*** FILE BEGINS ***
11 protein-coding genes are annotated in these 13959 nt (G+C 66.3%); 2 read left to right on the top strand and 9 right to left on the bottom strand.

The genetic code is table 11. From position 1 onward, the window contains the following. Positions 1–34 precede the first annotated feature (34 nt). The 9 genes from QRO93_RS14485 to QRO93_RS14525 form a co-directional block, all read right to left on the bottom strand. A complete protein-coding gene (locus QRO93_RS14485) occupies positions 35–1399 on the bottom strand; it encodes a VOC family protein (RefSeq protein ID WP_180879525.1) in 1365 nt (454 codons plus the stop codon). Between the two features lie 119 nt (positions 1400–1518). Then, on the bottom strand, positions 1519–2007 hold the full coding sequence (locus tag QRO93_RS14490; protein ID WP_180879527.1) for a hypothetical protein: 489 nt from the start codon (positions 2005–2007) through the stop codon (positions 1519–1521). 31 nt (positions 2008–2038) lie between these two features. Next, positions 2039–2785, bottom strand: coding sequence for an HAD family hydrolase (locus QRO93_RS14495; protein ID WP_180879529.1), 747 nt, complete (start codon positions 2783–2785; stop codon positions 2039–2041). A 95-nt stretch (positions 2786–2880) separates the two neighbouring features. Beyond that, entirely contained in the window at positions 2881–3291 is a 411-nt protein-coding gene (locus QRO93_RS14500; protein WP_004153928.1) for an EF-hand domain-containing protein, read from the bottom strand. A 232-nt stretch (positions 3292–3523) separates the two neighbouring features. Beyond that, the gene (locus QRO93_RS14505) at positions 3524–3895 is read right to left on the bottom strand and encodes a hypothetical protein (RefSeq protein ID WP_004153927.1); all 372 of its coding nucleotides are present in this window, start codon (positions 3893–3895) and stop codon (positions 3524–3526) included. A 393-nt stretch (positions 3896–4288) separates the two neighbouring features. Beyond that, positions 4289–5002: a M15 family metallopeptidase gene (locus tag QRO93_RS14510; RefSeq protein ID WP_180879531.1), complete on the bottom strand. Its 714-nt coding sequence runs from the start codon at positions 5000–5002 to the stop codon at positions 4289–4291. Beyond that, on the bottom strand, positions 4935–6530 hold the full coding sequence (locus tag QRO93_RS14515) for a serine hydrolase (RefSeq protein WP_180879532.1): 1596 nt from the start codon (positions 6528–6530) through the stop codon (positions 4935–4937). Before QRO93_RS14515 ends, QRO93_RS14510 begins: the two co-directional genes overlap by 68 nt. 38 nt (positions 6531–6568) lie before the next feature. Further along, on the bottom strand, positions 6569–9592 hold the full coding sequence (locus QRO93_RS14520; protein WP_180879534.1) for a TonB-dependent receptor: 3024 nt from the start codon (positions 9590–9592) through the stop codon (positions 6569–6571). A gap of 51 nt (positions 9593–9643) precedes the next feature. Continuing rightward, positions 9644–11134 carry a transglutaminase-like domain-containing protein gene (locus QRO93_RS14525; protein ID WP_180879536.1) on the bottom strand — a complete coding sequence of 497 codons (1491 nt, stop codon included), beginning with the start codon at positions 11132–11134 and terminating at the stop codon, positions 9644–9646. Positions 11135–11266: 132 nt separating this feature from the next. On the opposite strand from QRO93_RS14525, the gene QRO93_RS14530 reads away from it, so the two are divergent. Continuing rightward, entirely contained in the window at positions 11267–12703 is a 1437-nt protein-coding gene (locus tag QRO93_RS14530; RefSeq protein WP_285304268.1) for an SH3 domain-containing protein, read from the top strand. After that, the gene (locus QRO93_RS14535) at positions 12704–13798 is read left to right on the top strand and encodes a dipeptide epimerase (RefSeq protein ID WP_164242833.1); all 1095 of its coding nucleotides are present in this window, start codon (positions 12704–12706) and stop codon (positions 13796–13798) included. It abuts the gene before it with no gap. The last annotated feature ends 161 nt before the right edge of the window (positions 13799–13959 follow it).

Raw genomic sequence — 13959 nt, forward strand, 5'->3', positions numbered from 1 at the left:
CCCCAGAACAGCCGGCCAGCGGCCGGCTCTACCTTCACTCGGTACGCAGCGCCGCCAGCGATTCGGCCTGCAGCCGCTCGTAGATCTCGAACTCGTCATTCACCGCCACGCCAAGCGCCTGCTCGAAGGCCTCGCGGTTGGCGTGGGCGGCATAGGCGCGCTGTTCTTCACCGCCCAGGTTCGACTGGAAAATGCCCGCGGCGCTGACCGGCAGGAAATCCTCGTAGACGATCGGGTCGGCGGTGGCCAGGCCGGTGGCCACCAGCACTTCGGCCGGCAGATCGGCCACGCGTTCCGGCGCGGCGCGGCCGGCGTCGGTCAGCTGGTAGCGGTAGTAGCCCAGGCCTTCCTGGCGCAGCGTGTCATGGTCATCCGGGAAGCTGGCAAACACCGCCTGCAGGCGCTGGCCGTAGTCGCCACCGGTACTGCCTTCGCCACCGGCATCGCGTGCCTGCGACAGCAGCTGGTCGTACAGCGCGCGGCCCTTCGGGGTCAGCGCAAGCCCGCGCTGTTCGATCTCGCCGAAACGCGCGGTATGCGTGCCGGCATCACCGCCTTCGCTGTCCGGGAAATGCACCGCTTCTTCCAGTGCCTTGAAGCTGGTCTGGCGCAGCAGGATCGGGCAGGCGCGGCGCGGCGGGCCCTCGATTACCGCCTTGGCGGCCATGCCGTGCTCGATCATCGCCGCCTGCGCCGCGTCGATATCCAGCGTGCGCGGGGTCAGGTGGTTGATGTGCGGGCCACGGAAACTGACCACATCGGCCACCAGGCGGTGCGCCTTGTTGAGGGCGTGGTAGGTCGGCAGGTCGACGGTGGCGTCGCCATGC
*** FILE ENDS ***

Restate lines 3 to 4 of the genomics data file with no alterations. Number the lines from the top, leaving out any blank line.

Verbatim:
Raw genomic sequence — 13959 nt, forward strand, 5'->3', positions numbered from 1 at the left:
CCCCAGAACAGCCGGCCAGCGGCCGGCTCTACCTTCACTCGGTACGCAGCGCCGCCAGCGATTCGGCCTGCAGCCGCTCGTAGATCTCGAACTCGTCATTCACCGCCACGCCAAGCGCCTGCTCGAAGGCCTCGCGGTTGGCGTGGGCGGCATAGGCGCGCTGTTCTTCACCGCCCAGGTTCGACTGGAAAATGCCCGCGGCGCTGACCGGCAGGAAATCCTCGTAGACGATCGGGTCGGCGGTGGCCAGGCCGGTGGCCACCAGCACTTCGGCCGGCAGATCGGCCACGCGTTCCGGCGCGGCGCGGCCGGCGTCGGTCAGCTGGTAGCGGTAGTAGCCCAGGCCTTCCTGGCGCAGCGTGTCATGGTCATCCGGGAAGCTGGCAAACACCGCCTGCAGGCGCTGGCCGTAGTCGCCACCGGTACTGCCTTCGCCACCGGCATCGCGTGCCTGCGACAGCAGCTGGTCGTACAGCGCGCGGCCCTTCGGGGTCAGCGCAAGCCCGCGCTGTTCGATCTCGCCGAAACGCGCGGTATGCGTGCCGGCATCACCGCCTTCGCTGTCCGGGAAATGCACCGCTTCTTCCAGTGCCTTGAAGCTGGTCTGGCGCAGCAGGATCGGGCAGGCGCGGCGCGGCGGGCCCTCGATTACCGCCTTGGCGGCCATGCCGTGCTCGATCATCGCCGCCTGCGCCGCGTCGATATCCAGCGTGCGCGGGGTCAGGTGGTTGATGTGCGGGCCACGGAAACTGACCACATCGGCCACCAGGCGGTGCGCCTTGTTGAGGGCGTGGTAGGTCGGCAGGTCGACGGTGGCGTCGCCATGC